Interrogations are written questions that one party can send to the other party. Each side is allowed up to 32 interrogations. Interrogations can be helpful in obtaining lists of assets, allegations your spouse will make, or other useful information. This requested information can range from child support to marital infidelity and may include: child custody issues, child visitation, drug and alcohol abuse, gambling addiction, alimony, health insurance issues, real estate, estate planning and trust issues, personal injury claims, domestic violence / restraining orders, criminal records, asset valuation, mental health history, and any Rhode Island family law issues.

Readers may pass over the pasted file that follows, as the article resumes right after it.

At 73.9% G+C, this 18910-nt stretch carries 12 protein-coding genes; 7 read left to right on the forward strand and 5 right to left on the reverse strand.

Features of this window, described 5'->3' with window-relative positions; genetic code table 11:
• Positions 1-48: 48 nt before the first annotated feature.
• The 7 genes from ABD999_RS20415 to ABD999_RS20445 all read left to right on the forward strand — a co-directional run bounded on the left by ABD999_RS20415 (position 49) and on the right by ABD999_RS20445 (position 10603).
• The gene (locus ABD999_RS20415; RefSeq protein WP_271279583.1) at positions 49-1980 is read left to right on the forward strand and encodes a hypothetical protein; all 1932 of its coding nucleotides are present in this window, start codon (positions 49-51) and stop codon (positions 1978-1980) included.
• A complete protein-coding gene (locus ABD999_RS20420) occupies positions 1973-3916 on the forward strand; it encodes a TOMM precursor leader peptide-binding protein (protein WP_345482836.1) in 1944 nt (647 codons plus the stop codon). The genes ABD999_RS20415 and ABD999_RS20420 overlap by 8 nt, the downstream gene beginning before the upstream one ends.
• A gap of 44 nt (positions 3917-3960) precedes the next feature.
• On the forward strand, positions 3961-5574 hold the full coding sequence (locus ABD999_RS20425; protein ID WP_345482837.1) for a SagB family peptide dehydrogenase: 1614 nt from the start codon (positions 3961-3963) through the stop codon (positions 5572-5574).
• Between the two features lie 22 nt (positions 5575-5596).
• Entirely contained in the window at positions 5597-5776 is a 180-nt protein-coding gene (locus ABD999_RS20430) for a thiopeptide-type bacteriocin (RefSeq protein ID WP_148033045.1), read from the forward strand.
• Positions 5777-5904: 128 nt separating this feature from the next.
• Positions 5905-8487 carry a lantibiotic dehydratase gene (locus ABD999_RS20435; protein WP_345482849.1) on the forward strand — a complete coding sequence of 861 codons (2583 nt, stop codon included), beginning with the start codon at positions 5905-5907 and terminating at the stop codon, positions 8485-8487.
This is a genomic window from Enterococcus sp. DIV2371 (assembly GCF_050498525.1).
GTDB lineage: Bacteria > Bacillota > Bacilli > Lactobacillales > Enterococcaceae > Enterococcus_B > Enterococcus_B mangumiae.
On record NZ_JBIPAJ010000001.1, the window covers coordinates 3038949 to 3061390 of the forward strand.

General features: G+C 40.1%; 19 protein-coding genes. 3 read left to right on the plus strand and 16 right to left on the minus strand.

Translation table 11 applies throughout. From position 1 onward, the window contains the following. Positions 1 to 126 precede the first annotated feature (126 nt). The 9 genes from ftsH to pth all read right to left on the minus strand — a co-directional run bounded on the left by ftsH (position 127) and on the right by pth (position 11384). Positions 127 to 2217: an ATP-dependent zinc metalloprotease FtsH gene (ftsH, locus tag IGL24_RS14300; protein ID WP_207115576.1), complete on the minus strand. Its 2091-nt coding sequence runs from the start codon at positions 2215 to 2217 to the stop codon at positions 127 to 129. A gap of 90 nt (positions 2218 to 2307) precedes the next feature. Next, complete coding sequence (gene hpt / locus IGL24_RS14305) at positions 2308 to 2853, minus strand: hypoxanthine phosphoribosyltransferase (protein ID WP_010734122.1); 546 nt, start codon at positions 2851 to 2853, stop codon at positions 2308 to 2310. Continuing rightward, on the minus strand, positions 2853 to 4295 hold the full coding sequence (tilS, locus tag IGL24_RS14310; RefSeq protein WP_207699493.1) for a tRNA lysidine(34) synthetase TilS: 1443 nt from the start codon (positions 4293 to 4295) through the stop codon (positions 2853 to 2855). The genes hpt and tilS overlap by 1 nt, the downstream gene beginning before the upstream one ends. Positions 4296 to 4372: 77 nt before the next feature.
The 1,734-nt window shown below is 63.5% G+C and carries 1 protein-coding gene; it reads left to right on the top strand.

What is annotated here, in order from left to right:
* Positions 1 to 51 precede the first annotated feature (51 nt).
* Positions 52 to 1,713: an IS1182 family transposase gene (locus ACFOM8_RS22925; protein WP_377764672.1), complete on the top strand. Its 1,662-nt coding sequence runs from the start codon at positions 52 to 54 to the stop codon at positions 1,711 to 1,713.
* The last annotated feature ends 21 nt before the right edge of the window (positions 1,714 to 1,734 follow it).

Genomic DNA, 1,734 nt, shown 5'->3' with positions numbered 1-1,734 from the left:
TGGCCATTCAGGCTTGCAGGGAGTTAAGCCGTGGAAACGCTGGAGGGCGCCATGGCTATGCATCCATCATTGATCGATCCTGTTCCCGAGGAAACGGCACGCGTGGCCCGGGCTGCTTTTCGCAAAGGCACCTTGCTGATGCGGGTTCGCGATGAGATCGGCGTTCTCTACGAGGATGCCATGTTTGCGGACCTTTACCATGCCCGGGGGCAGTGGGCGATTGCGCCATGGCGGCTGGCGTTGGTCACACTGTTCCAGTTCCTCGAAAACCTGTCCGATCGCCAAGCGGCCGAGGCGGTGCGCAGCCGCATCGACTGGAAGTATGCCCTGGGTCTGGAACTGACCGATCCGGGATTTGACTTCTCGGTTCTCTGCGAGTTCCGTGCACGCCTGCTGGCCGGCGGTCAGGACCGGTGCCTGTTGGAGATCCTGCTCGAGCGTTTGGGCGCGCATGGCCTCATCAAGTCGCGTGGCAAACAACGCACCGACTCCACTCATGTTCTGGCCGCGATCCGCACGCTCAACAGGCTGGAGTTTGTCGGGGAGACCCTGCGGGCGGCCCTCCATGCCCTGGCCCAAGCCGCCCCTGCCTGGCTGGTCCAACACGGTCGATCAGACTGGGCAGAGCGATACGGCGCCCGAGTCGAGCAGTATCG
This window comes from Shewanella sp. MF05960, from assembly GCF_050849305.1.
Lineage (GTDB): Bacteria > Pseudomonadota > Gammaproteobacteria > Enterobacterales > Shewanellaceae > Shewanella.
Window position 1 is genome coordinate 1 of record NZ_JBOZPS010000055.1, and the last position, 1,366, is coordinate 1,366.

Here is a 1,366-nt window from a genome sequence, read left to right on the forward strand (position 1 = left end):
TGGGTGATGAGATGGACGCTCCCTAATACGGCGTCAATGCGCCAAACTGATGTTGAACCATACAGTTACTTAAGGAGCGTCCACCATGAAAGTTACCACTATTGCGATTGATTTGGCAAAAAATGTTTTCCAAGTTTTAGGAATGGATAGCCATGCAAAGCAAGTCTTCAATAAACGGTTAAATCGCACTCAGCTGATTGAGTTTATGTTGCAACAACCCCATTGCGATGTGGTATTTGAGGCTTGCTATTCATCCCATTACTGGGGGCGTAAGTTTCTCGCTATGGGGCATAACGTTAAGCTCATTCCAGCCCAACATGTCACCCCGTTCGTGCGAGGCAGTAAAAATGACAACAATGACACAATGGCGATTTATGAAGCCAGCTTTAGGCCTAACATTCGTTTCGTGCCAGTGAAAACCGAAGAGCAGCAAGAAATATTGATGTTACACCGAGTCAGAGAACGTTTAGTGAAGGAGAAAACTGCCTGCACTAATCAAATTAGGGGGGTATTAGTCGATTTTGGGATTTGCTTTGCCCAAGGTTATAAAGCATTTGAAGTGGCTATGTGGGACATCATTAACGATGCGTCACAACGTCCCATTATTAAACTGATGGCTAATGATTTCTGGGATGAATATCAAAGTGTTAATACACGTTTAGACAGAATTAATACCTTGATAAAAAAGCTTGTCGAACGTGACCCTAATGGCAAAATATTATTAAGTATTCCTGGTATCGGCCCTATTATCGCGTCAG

Interrogations must be answered within the time frame established by the Rhode Island National Court Rules. Interrogations are usually partially written and also reviewed by your husband or wife’s attorney. Therefore, while it is a valuable tool, there are some limitations to the usefulness of the information received.
Application for admissions
Applications for admission, when used properly, can be a powerful discovery tool in an RI divorce. Admission requests are written requests generally prepared by the attorney, which the other party must respond to within a short period of time. If the party does not respond to the request for admission within the applicable time, the accusation will be considered admitted.